Posted on 28th August 2022

Real average weekly earnings fell by 3 per cent in the three months to June, the biggest fall since 1977, the Resolution Foundation had said in response to recent latest ONS labour market statistics.

The latest data is dominated by near double-digit inflation, which according to the Foundation's analysis of longer-term ONS and Bank of England pay data, has brought about the deepest pay squeeze in 45 years.

It adds that with the effects of last year's furlough adding around 0.5 percentage points to measures of annual pay growth, the true scale of Britain's pay squeeze is even deeper than official figures suggest.

This deep real pay squeeze has come about despite robust nominal pay growth and a tight labour market.

Regular pay grew by 4.7 per cent in the three months to June, while total pay including bonuses grew by 5.1 per cent. The Foundation notes that the shrinking gap between regular and total pay levels suggests that some of the bonuses and one-off payments that have boosted total pay in recent months are now showing up in higher pay settlements, providing a longer-term boost to pay packets.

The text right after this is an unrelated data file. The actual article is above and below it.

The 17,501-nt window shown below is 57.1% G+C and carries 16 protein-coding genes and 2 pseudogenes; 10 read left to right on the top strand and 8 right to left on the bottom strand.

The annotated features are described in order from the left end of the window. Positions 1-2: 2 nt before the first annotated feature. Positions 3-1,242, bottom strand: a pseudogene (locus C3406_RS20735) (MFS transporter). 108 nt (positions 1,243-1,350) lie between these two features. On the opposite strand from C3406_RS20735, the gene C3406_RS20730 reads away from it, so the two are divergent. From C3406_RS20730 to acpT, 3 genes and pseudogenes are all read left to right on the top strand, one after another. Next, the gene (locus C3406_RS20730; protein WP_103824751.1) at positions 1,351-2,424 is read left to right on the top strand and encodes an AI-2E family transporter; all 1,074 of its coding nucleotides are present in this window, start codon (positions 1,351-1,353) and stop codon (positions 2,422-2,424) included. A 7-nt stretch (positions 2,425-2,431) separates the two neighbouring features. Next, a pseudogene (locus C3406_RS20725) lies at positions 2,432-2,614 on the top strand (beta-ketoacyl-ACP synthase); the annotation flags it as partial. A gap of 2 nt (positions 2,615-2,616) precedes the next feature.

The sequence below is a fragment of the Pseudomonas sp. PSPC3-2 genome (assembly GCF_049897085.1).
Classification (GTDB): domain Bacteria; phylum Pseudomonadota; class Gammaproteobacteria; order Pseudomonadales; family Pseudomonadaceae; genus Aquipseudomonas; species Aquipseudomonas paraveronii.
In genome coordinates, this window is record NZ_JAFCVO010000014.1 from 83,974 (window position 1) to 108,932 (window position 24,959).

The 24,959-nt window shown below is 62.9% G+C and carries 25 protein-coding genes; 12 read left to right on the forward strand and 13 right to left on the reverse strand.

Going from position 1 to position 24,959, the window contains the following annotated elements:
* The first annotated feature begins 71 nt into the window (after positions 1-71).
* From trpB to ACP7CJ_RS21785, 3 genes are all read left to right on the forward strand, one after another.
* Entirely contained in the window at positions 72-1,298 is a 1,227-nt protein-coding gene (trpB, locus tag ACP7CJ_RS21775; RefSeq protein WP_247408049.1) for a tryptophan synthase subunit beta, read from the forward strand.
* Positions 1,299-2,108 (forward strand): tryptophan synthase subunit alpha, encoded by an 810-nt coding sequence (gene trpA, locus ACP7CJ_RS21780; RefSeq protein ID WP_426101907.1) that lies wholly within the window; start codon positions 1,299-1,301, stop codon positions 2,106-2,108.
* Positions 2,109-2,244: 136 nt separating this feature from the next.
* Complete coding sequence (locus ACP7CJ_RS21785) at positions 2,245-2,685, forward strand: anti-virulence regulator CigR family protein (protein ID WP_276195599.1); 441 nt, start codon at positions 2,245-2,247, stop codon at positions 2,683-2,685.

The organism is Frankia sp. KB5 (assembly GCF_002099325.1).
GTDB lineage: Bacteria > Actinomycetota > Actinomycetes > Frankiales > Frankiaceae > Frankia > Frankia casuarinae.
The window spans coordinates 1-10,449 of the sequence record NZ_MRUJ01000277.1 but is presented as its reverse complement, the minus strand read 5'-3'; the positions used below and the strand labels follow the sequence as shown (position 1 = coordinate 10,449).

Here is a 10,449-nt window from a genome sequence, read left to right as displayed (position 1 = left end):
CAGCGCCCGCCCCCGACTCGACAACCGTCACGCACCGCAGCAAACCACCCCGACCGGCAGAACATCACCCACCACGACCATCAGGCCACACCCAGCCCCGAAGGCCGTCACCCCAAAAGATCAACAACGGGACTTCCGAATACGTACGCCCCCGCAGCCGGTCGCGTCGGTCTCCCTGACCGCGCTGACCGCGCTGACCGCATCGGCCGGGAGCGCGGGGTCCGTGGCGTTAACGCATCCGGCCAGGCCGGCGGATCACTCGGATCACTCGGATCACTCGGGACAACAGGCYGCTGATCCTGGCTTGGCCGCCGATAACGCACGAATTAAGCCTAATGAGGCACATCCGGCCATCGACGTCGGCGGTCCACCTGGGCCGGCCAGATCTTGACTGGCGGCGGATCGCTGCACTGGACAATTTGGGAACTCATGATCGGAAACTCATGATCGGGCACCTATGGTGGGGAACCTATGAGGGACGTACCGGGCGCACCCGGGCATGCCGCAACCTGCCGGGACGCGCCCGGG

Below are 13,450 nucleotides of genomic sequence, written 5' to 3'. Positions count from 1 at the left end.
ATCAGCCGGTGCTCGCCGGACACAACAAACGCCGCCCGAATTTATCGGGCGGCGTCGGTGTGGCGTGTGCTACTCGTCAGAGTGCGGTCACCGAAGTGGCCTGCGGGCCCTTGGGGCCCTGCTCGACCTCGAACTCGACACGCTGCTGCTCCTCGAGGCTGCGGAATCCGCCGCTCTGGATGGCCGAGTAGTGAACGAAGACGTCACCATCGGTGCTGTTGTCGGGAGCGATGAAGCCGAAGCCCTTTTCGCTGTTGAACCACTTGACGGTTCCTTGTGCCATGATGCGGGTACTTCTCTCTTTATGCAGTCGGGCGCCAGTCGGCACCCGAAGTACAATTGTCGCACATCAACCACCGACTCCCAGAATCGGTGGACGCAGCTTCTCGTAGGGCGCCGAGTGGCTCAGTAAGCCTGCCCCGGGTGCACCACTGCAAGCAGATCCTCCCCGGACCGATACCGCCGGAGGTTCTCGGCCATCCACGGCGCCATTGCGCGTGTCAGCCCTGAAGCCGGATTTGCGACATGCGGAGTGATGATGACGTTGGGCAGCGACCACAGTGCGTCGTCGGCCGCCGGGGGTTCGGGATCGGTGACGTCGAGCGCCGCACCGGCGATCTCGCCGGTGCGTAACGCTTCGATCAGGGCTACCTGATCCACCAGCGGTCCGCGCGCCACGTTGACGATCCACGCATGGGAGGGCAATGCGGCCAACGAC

The size of the labour market has remained unchanged in recent months, with a slight fall in employment and rising inactivity undoing the recent good news on labour market participation.

While vacancy levels have fallen from record highs, the jobs market remains active, with almost a million (948,000) people moving jobs in the last three months, well above typical levels of around 700,000.

Nye Cominetti, Senior Economist at the Resolution Foundation, said "Near double-digit inflation has brought about the biggest pay squeeze in Britain since 1977 as pay packets shrink by around 3 per cent. The scale of this pay pain is even deeper than official figures suggest too, as pay growth estimates are still artificially boosted by the effects of the furlough scheme last year.

"This squeeze has come about despite robust pay growth and a lively jobs market, with pay settlements strengthening slightly, and almost a million people moving jobs in the last three months.

"There is no evidence yet of big wage-price spirals, rising unemployment, or a major return to work brought about by falling household incomes. Whether these trends materialise in the months ahead will help determine the scale and distribution of the latest economic crisis."

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